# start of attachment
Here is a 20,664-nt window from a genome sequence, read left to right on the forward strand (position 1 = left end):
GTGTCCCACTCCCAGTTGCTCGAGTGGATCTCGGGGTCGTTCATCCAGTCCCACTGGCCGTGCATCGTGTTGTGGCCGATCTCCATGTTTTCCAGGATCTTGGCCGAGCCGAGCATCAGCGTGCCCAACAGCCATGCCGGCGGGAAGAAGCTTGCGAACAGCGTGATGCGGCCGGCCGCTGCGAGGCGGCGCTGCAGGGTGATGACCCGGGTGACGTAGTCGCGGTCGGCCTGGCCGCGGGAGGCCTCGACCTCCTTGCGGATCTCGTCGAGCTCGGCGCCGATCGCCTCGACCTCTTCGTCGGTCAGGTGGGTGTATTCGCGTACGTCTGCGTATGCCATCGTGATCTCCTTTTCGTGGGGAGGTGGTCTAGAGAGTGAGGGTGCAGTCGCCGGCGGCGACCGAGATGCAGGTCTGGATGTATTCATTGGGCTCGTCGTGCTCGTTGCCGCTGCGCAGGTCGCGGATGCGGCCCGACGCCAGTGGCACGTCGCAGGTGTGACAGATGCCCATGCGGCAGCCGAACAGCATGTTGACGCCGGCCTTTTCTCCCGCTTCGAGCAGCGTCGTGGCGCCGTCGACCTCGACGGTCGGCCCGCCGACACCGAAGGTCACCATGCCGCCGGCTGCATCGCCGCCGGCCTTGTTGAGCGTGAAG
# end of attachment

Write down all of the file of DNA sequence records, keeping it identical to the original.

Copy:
Here is a 20,664-nt window from a genome sequence, read left to right on the forward strand (position 1 = left end):
GTGTCCCACTCCCAGTTGCTCGAGTGGATCTCGGGGTCGTTCATCCAGTCCCACTGGCCGTGCATCGTGTTGTGGCCGATCTCCATGTTTTCCAGGATCTTGGCCGAGCCGAGCATCAGCGTGCCCAACAGCCATGCCGGCGGGAAGAAGCTTGCGAACAGCGTGATGCGGCCGGCCGCTGCGAGGCGGCGCTGCAGGGTGATGACCCGGGTGACGTAGTCGCGGTCGGCCTGGCCGCGGGAGGCCTCGACCTCCTTGCGGATCTCGTCGAGCTCGGCGCCGATCGCCTCGACCTCTTCGTCGGTCAGGTGGGTGTATTCGCGTACGTCTGCGTATGCCATCGTGATCTCCTTTTCGTGGGGAGGTGGTCTAGAGAGTGAGGGTGCAGTCGCCGGCGGCGACCGAGATGCAGGTCTGGATGTATTCATTGGGCTCGTCGTGCTCGTTGCCGCTGCGCAGGTCGCGGATGCGGCCCGACGCCAGTGGCACGTCGCAGGTGTGACAGATGCCCATGCGGCAGCCGAACAGCATGTTGACGCCGGCCTTTTCTCCCGCTTCGAGCAGCGTCGTGGCGCCGTCGACCTCGACGGTCGGCCCGCCGACACCGAAGGTCACCATGCCGCCGGCTGCATCGCCGCCGGCCTTGTTGAGCGTGAAG